The commander of our submarine was an Austrian; and if the German idea is right he should have been court-­martialed and shot for being weak—and merely human. I imagine that he was once a proud, upstanding navy man, with swashbuckling thoughts, perhaps, and dreams of brave fights with fighting ships. But he was not fitted to command a submarine under orders to be ruthless. He wept!

They got me. I was picked up by one of the lifeboats. I sank into it, exhausted. Do you know anything about the blessed feel of one when it is the only thing between you and the illimitable awfulness of black sea depths?

I am going to skip all the particulars about how my lifeboat was filled with sailors and firemen mostly; how we rowed round afterward and picked up others, until the big chief steward, who was in command, decided we had all we could take care of; how three lifeboats were stampeded as they were launched and swamped as soon as they touched the water; how one woman after another threw her children into the sea, screaming to God to let them be saved by someone, somehow; and how the long swells caught little bodies and swept them far out beyond the reach of rescue.

Yet I would, if I could, make you see the pitiful ship drifting aimlessly and dejectedly there under the guns; and I would, if I could, make you see how the sunset bathed all the horrors in a marvelous light. I would, if I could, make you hear the feeble wails of the little Arab baby I picked up and tucked away under my wet coat, and feel the weight of the dead woman they dragged in and threw across my knees. I would, if I could, call up before you all the 25 drowned—14 of them children, and only three of them men—and have you listen to their stories. But these are details, only details.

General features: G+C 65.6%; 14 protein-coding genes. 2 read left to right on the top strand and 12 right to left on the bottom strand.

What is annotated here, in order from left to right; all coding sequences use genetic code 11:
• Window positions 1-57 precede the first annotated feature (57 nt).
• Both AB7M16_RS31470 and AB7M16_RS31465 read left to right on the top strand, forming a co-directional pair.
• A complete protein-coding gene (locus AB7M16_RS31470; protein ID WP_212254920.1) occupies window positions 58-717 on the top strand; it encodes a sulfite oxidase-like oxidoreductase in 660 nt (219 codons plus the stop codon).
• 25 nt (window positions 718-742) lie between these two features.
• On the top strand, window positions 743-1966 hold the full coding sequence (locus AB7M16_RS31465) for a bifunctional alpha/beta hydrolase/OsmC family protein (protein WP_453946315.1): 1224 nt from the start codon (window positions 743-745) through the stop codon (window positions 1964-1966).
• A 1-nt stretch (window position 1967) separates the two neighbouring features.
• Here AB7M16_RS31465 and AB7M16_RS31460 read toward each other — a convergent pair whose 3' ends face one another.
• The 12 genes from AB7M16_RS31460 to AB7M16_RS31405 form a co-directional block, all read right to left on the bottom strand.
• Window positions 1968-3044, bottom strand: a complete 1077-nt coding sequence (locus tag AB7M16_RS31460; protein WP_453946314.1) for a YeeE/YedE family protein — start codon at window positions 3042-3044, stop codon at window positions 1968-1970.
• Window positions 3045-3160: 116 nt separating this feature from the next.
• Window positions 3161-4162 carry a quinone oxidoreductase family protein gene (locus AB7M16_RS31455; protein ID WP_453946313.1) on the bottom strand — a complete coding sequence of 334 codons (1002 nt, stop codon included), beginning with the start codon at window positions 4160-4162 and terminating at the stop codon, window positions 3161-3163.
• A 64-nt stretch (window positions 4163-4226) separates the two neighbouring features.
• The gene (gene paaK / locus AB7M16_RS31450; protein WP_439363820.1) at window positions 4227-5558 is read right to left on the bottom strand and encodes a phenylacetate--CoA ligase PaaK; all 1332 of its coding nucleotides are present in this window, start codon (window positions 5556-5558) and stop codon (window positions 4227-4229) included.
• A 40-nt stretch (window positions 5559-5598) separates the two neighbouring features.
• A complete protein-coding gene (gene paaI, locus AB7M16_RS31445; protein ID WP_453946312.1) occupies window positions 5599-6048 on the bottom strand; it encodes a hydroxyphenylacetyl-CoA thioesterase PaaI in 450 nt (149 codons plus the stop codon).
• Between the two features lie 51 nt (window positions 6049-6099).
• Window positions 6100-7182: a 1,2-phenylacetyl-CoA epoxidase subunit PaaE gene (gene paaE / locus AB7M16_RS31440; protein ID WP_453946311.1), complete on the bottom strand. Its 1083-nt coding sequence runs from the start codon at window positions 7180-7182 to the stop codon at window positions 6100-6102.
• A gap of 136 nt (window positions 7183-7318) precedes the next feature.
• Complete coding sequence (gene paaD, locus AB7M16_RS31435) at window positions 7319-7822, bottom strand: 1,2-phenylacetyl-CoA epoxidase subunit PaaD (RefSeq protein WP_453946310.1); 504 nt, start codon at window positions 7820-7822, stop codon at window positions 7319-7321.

Two weeks later I crossed that spot on a Dutch ship, which I boarded at Port Said for Genoa; within a month I had crossed to the English Channel and was on an American Line ship bound for New York. I can only add that, until I came within sight of the Statue of Liberty, I was subject to occasional heart contractions which felt exactly the way you do when you are dropped suddenly in an elevator.

I went back before the Germans completed their arrangements for unrestrained ruthlessness. MHQ


This article appears in the Summer 2017 issue (Vol. 29, No. 4) of MHQ—The Quarterly Journal of Military History with the headline: Torpedoed!